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Transgender weightlifter Laurel Hubbard will take part in the Tokyo Olympics . She said she felt 'grateful and humbled' after selection for New Zealand's team. Her inclusion was permitted after a change to official guidelines by the IOC. New Zealand weightlifter Laurel Hubbard has been selected to be part of the country's team for the Tokyo Olympic Games, becoming the first openly transgender athlete to compete at the event after qualifying requirements were modified.

The New Zealand weightlifter Laurel Hubbard is set to make history and headlines after being confirmed as the first transgender athlete to be selected to compete at an Olympic Games. The 43-year-old will be a live medal contender when she competes in the women’s super heavyweight category on 2 August. Hubbard lived as a male for 35 years, and did not compete in international weightlifting . But since transitioning she has won several elite titles. The New Zealand Olympic Committee chief executive, Kereyn Smith, said Hubbard would be welcomed to the New Zealand team.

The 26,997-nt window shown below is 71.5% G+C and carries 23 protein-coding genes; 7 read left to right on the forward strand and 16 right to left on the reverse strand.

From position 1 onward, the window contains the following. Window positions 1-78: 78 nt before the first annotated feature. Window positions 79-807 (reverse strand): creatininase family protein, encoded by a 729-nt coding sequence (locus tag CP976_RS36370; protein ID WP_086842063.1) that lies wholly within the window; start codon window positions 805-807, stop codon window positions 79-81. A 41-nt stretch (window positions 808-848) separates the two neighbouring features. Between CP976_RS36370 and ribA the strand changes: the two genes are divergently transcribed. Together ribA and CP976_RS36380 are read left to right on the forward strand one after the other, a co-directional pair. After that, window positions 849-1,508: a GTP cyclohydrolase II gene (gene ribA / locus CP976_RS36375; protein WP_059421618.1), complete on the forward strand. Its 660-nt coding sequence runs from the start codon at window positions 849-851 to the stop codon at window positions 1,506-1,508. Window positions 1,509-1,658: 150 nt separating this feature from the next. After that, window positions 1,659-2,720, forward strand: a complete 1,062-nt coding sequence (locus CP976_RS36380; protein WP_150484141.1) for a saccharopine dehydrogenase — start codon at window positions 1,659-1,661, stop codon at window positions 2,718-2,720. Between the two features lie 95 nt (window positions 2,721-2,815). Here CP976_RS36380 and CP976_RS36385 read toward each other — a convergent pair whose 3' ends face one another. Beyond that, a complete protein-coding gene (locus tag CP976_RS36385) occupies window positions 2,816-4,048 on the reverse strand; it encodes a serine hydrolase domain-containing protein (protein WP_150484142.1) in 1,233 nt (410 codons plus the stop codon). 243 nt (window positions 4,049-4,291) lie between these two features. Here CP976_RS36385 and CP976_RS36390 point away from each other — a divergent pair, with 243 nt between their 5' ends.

Hubbard won a silver medal at the 2017 World Championships and gold in the 2019 Pacific Games in Samoa. She competed at the 2018 Commonwealth Games but sustained a serious injury that set back her career.

“I am grateful and humbled by the kindness and support that has been given to me by so many New Zealanders,” Hubbard said in a statement. “When I broke my arm at the Commonwealth Games three years ago, I was advised that my sporting career had likely reached its end. But your support, your encouragement, and your aroha (love) carried me through the darkness.

“The last eighteen months has shown us all that there is strength in kinship, in community, and in working together towards a common purpose. The mana of the silver fern comes all of you and I will wear it with pride."